FTC Halts Alleged Credit Repair Scam

Inside Subprime: July 1, 2019

By Jessica Easto

A federal court, at the request of the Federal Trade Commission (FTC), has temporarily stopped the activity and frozen the assets of an alleged credit repair scheme.

According to an FTC press release, the Wyoming-based company in question, “charged illegal upfront fees and falsely claimed to repair consumers’ credit.” The FTC has charged the company, along with other defendants, with violating several regulations, including the FTC Act and several provisions of the Credit Repair Organizations Act, the Telemarketing Sales Rule, the Consumer Review Fairness Act, the Truth in Lending Act, and the Electronic Funds Transfer Act.

The FTC’s complaint alleges that two defendants, who appear to be owners or managers involved with the company and whose names appear on official bank accounts, operated an illegal credit repair scam that has swindled at least $6.2 billion from customers since 2014.

“A good credit score can help you buy a home, get a business loan, or finance an education,” said Director of the FTC’s Bureau of Consumer Protection Andrew Smith. “These companies preyed on consumers who wanted to clean up their credit by making false promises and taking illegal upfront fees.”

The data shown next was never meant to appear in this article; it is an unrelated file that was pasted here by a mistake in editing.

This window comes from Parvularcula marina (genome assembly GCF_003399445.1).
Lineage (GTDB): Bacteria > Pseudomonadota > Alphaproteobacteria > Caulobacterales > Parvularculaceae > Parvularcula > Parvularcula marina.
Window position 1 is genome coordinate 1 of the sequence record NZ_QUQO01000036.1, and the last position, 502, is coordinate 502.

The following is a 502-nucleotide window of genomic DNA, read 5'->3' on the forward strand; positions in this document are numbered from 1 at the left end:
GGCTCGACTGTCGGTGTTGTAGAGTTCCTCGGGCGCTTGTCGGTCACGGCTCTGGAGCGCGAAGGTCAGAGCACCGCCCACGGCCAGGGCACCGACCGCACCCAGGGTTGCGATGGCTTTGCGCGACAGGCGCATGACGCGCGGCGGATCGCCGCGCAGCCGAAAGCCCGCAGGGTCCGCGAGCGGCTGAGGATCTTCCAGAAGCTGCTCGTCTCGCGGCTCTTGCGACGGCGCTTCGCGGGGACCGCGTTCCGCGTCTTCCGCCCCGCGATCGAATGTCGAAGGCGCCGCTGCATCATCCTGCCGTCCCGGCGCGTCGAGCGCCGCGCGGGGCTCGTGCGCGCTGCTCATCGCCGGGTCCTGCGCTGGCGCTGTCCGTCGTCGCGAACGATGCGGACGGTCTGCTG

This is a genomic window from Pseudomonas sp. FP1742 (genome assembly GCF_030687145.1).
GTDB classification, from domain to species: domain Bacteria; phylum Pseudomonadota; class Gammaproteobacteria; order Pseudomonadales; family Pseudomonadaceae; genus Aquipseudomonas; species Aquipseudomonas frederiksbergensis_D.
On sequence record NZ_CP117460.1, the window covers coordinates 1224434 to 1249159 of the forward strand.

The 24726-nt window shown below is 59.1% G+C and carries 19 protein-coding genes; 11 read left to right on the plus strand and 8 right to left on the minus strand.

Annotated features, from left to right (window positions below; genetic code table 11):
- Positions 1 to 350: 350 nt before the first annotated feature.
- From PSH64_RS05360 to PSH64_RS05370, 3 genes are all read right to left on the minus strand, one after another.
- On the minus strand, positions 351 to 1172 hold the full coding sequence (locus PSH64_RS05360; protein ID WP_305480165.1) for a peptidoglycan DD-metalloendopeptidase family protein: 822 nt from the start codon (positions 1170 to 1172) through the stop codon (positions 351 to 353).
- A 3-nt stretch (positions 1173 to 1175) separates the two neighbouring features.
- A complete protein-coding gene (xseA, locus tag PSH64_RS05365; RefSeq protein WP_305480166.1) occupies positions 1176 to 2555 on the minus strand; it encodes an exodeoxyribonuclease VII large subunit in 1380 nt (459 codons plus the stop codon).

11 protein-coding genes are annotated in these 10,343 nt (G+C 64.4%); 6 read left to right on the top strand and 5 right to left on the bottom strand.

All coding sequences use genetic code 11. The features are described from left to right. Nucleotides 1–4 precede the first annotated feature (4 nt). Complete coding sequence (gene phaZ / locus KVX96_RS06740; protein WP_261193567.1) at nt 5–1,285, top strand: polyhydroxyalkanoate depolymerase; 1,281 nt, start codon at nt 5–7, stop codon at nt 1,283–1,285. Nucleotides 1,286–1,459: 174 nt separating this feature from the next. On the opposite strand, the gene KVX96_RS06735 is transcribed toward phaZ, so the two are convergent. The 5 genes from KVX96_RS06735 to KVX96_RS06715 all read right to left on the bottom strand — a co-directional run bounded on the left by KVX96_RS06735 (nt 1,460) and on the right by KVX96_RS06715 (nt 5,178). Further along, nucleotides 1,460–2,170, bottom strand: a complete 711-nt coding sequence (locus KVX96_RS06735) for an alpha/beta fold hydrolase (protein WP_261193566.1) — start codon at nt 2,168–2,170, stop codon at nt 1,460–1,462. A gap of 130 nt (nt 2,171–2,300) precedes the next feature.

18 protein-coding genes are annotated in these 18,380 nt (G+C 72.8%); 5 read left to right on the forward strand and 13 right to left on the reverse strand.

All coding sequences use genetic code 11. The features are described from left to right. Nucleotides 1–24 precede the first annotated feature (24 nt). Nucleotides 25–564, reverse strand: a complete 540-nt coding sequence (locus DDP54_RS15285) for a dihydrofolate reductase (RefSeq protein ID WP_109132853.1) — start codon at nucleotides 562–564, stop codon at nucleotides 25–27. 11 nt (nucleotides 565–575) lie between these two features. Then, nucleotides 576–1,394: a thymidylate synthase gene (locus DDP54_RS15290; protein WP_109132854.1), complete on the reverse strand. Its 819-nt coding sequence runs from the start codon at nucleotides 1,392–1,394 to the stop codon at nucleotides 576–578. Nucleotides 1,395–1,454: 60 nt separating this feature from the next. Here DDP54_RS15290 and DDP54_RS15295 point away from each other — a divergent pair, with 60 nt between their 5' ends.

According to the FTC, the defendants, who operated under multiple business names, used deceptive practices to target customers, and promised to improve their credit score by removing all hard inquiries and negative entries from their credit report. They also promised to add “tradelines” or “piggybacking” credit to customer’s accounts, which could theoretically improve their credit score. In the majority of cases, the defendants did not “substantially improve” their customers’ credit scores.

The defendants allegedly charged their customers unlawful upfront fees, did not provide them with legally-required disclosures about their services, and advised them to make false identity theft claims and mislead lenders.

The FTC claim also alleges that the defendants would threaten legal action against customers who complained that their credit score had not improved or who challenged the illegal advance fees, citing that it went against specific contract clauses.

Additionally, the defendants allegedly accessed customers’ bank accounts to get funds to pay the fees without permission and did not provide proper disclosures for fee financing options.

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